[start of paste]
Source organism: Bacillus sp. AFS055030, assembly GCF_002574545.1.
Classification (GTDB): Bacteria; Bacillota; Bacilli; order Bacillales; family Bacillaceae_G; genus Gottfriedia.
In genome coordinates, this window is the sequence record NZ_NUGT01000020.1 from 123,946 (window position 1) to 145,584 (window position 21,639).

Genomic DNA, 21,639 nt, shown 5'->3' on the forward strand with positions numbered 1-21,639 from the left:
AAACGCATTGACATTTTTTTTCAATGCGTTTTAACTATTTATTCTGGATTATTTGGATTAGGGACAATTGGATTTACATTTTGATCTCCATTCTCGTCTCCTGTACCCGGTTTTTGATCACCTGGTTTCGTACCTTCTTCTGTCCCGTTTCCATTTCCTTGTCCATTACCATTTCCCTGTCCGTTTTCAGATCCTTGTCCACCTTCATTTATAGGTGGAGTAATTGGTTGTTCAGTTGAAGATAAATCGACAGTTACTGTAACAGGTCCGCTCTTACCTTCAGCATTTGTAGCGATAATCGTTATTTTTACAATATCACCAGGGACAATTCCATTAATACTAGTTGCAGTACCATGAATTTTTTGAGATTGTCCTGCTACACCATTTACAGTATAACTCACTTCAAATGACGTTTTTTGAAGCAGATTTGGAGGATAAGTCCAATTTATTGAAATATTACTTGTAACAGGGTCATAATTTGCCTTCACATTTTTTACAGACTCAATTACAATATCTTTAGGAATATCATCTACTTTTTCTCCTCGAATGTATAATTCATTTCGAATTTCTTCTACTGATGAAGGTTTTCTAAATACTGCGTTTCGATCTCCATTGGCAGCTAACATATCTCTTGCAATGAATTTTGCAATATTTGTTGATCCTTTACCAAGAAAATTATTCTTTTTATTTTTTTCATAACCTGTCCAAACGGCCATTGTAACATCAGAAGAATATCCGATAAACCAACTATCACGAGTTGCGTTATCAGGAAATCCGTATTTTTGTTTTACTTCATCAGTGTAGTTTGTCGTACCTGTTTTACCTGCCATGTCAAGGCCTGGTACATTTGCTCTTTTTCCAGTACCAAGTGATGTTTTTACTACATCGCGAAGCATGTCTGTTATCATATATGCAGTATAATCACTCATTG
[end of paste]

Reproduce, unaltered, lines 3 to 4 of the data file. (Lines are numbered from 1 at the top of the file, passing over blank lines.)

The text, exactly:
In genome coordinates, this window is the sequence record NZ_NUGT01000020.1 from 123,946 (window position 1) to 145,584 (window position 21,639).

Genomic DNA, 21,639 nt, shown 5'->3' on the forward strand with positions numbered 1-21,639 from the left: